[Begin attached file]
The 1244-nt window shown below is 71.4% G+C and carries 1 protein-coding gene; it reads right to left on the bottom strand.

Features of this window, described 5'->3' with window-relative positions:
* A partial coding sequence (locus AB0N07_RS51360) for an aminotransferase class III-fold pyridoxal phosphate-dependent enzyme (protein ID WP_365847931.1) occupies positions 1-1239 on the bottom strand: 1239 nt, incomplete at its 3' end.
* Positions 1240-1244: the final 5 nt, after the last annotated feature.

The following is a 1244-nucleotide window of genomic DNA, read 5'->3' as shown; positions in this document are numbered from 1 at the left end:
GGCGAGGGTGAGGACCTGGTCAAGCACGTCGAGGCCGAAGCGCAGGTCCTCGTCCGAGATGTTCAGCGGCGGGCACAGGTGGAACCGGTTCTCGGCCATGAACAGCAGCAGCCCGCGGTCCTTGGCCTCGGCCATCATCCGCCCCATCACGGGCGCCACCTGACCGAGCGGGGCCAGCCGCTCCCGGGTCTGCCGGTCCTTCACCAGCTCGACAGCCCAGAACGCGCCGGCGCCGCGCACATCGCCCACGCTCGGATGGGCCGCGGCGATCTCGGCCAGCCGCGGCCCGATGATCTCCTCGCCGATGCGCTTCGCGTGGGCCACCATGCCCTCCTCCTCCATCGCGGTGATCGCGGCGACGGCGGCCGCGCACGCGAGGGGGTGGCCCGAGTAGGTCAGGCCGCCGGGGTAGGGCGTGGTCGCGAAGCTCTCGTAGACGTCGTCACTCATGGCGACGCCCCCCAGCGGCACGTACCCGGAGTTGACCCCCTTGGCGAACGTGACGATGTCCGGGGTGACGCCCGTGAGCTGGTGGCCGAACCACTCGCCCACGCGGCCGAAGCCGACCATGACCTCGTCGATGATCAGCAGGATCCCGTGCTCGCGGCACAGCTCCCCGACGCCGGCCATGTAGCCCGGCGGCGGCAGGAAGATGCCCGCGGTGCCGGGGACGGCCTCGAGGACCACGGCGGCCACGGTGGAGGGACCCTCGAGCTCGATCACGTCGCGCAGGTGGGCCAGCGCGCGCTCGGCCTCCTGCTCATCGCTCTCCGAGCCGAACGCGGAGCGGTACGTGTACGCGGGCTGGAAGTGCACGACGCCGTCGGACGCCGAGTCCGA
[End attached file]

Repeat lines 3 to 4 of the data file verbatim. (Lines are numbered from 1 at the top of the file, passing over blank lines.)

* A partial coding sequence (locus AB0N07_RS51360) for an aminotransferase class III-fold pyridoxal phosphate-dependent enzyme (protein ID WP_365847931.1) occupies positions 1-1239 on the bottom strand: 1239 nt, incomplete at its 3' end.
* Positions 1240-1244: the final 5 nt, after the last annotated feature.